Updated: November 24, 2021 8:22:41 am
IT STARTED as a call centre to help workers in other states with food and money as the first Covid curbs came into force early last year. Today, the Jharkhand Migrant Control Room has become a lifeline for their families, too — bringing back stranded workers, helping them get outstanding salaries, and coordinating the return of bodies of those who lost their lives in other states.
“Last year, close to 200 bodies of labourers were brought back to Jharkhand but there were multiple agencies involved. This year, we have on our own helped the families of 68 labourers, who died at work sites in 16 states, get their bodies back,” said Shikha Pankaj, the team lead at the control room.
“Workers died from illnesses, mishaps at construction sites, electric shock, suicides, heart attack, natural disasters and accidents, among other causes. It required constant follow-ups and mobilising our own funding through our partners to get their bodies back. Counselling the family members is another challenge,” she said.
Shikha is a part of PFIA Foundation, a Delhi-based NGO that was picked by the state government to run the control room with a work force of 30 from various backgrounds, such as management and social service.
Jharkhand Chief Minister Hemant Soren said: “When the pandemic struck and the lockdown was announced, we were looking for an organisation which could understand the plight of the state’s migrants and act as a bridge between the government and them. That is where PHIA Foundation pitched in…In the last one-and-a-half years, the control room has been the backbone of our entire campaign to help our state’s workers across the country in time of need.”
According to a government official, the foundation started working with its own “initial capital”. “The government supported them with space and manpower to receive calls at night,” the official said.
“We have been mobilising resources to support this initiative since the beginning,” said Johnson Topno, state head of PHIA Foundation, which focuses on marginalised communities. “We have constantly been at work since March 27 last year,” said Shikha.
The control room also plays a key role in rescuing stranded workers. In June this year, control room staff said, they secured the return of 32 members of a tribal community who were stranded at a brick kiln in UP’s Deoria after not being paid salaries for the past six months.
In October, a group of labourers were “rescued” from Kinnaur in Himachal Pradesh after some of them called to complain that they had been assaulted by their employers. “This month, 42 women, who worked in a textile company at Karur in Tamil Nadu, were brought back after complaining of lack of amenities and low salary,” said Shikha, the team lead.
According to data maintained by the control room, 9,66,393 migrant workers returned to Jharkhand between March 27, 2020, and October 31, 2021. “Another major challenge is to get the wages and remuneration of labourers who returned, with the help of the Jharkhand government,” said the team lead.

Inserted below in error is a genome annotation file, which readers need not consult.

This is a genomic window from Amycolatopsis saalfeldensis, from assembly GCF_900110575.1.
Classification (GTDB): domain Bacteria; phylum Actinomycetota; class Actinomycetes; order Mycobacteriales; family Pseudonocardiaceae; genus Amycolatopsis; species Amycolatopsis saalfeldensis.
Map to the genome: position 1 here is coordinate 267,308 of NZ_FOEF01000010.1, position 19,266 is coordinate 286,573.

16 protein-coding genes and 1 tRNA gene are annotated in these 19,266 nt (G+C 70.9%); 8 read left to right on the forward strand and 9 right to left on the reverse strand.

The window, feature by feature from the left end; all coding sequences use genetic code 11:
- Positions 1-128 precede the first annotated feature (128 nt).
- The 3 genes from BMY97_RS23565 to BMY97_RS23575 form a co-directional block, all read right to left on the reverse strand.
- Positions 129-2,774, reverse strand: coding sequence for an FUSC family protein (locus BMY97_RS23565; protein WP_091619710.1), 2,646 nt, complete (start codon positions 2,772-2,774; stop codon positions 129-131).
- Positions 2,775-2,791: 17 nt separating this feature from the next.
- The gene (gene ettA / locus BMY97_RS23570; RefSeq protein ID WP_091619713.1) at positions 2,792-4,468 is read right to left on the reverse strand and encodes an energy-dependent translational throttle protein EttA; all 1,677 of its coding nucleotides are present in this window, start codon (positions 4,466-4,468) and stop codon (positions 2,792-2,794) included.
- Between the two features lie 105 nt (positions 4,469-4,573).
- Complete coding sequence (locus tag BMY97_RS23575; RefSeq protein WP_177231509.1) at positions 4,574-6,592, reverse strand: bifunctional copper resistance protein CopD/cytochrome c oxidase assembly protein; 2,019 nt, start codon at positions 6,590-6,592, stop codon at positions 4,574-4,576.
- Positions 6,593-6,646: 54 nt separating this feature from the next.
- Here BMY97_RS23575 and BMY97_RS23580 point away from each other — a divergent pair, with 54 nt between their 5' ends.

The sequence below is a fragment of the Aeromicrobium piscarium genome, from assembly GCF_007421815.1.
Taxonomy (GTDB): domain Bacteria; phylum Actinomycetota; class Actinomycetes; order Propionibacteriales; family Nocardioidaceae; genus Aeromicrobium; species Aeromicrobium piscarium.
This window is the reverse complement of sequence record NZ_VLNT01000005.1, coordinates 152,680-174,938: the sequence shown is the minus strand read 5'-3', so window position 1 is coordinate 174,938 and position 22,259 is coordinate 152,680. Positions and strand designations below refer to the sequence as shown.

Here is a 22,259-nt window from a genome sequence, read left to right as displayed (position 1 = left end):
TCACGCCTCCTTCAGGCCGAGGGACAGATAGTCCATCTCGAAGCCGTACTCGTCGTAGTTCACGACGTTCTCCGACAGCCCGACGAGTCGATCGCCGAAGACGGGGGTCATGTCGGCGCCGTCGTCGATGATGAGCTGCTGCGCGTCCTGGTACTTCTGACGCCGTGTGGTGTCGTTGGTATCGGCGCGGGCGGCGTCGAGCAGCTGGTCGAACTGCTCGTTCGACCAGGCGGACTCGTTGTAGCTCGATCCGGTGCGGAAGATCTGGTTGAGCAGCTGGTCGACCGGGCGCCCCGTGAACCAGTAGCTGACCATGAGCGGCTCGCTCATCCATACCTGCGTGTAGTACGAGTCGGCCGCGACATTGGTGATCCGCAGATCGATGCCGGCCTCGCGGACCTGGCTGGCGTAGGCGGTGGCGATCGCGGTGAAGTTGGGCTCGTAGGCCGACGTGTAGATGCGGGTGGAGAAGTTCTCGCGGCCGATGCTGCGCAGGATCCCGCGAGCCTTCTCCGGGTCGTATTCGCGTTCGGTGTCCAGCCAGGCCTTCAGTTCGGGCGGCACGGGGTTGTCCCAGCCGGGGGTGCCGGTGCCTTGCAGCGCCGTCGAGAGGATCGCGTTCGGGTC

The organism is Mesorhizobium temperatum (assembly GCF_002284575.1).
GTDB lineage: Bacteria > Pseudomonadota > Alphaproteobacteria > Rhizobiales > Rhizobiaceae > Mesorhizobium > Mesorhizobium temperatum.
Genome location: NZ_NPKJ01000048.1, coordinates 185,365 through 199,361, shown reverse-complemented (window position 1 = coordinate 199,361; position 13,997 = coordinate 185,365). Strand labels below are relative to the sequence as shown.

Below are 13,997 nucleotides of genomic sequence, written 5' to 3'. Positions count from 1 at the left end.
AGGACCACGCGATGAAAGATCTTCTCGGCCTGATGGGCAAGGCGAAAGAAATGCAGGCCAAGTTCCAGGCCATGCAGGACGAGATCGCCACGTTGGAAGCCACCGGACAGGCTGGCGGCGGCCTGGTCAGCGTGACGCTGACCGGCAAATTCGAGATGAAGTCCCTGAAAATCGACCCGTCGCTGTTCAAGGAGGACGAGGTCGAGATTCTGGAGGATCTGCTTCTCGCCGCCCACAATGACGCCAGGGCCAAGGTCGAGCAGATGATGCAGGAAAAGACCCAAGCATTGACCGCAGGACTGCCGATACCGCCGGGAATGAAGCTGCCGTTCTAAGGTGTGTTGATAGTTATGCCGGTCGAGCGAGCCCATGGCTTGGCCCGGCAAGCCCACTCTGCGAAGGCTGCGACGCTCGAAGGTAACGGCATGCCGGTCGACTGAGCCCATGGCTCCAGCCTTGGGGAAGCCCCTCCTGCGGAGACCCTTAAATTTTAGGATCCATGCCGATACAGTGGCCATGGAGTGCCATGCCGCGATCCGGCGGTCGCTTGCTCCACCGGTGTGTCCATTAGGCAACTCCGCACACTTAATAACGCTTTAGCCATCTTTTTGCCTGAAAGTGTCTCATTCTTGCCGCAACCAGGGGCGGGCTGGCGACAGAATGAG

Their data show that around Rs 85 lakh in dues were collected from various employers in coordination with the state’s Labour Department and given to these labourers through “constant follow-ups”.
Yet, it’s the control room’s intervention in cases of deaths that has made a big difference, such as in the case of 30-year-old Ramdev Turi from Bokaro.
According to Turi’s family, he climbed the pole of a 11 KV line in Goa for repair work when he sustained an electric shock. “His motionless body hung from the pole in his protective gear with his relatives wailing from below. After a few days in hospital, he succumbed to his injuries on November 4,” Turi’s 20-year-old nephew Karma said.
A complaint lodged at Porvorim police station on November 9 stated: “The body has been lying in the hospital for the past four days and the project manager of the company is not helping us to get it back to our village in Jharkhand.”
Amid the distress, staff at the control room came across a video appeal posted by Karma on social media. “We got in touch with the authorities in Goa and mobilised resources to bring back the body within the next few days,” said Shikha.
“The process starts with a unique code for each case, and verification with documents and enquiries with co-workers, contractors and authorities. We also inform family members and counsel them. The information is also shared with Deputy Commissioners and the Labour Superintendent to escalate the matter. At destination sites, details of the company and contractor are sought, FIRs and post mortems are done, and the process of bringing back the body is initiated,” she said.
However, the families of migrant labourers in distress want the state government to take a more proactive role.
Turi’s pregnant wife and three children continue to struggle every day since the “only help” they received was Rs 2,000 given by the village chief. And the labourers rescued from the brick kiln complain that they got only “Rs 15,000 per couple” as wages for six months. “This is pure exploitation, and we want our government to intervene,” said Somnath, one of them.
“I appeal to the government to investigate the death of my brother,” said Saroj Kapri from Dumka, whose 41-year-old elder brother Manoj died allegedly by suicide two weeks ago while working for a construction company in Mizoram. “But I am thankful that we got his body back.”
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